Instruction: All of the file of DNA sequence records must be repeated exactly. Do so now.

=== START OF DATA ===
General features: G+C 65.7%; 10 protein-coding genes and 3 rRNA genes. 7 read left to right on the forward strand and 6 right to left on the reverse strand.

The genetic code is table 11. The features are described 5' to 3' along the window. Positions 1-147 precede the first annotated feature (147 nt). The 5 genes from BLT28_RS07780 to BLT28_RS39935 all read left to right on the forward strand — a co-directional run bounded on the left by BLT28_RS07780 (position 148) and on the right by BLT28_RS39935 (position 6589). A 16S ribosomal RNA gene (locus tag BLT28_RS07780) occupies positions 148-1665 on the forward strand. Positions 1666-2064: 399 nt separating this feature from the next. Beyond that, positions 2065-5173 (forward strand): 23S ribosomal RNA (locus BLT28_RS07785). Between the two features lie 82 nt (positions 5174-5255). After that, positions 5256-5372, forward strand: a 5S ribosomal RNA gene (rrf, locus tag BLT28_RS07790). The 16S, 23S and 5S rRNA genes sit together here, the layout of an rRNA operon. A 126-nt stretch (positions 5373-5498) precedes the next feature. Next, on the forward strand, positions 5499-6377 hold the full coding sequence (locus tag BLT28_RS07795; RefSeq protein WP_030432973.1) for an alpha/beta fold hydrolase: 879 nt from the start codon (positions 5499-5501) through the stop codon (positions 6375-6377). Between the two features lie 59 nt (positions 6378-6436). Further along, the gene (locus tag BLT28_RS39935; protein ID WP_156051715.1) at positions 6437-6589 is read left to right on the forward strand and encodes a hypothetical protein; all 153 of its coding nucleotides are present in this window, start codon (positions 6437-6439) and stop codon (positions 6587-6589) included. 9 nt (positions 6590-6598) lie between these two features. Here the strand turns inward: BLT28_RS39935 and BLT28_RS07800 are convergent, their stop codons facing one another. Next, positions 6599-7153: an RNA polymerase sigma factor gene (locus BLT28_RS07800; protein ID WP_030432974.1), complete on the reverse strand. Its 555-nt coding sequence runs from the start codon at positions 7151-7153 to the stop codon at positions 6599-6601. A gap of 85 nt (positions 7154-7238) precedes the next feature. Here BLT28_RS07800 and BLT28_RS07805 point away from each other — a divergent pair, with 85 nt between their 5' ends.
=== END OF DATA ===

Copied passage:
General features: G+C 65.7%; 10 protein-coding genes and 3 rRNA genes. 7 read left to right on the forward strand and 6 right to left on the reverse strand.

The genetic code is table 11. The features are described 5' to 3' along the window. Positions 1-147 precede the first annotated feature (147 nt). The 5 genes from BLT28_RS07780 to BLT28_RS39935 all read left to right on the forward strand — a co-directional run bounded on the left by BLT28_RS07780 (position 148) and on the right by BLT28_RS39935 (position 6589). A 16S ribosomal RNA gene (locus tag BLT28_RS07780) occupies positions 148-1665 on the forward strand. Positions 1666-2064: 399 nt separating this feature from the next. Beyond that, positions 2065-5173 (forward strand): 23S ribosomal RNA (locus BLT28_RS07785). Between the two features lie 82 nt (positions 5174-5255). After that, positions 5256-5372, forward strand: a 5S ribosomal RNA gene (rrf, locus tag BLT28_RS07790). The 16S, 23S and 5S rRNA genes sit together here, the layout of an rRNA operon. A 126-nt stretch (positions 5373-5498) precedes the next feature. Next, on the forward strand, positions 5499-6377 hold the full coding sequence (locus tag BLT28_RS07795; RefSeq protein WP_030432973.1) for an alpha/beta fold hydrolase: 879 nt from the start codon (positions 5499-5501) through the stop codon (positions 6375-6377). Between the two features lie 59 nt (positions 6378-6436). Further along, the gene (locus tag BLT28_RS39935; protein ID WP_156051715.1) at positions 6437-6589 is read left to right on the forward strand and encodes a hypothetical protein; all 153 of its coding nucleotides are present in this window, start codon (positions 6437-6439) and stop codon (positions 6587-6589) included. 9 nt (positions 6590-6598) lie between these two features. Here the strand turns inward: BLT28_RS39935 and BLT28_RS07800 are convergent, their stop codons facing one another. Next, positions 6599-7153: an RNA polymerase sigma factor gene (locus BLT28_RS07800; protein ID WP_030432974.1), complete on the reverse strand. Its 555-nt coding sequence runs from the start codon at positions 7151-7153 to the stop codon at positions 6599-6601. A gap of 85 nt (positions 7154-7238) precedes the next feature. Here BLT28_RS07800 and BLT28_RS07805 point away from each other — a divergent pair, with 85 nt between their 5' ends.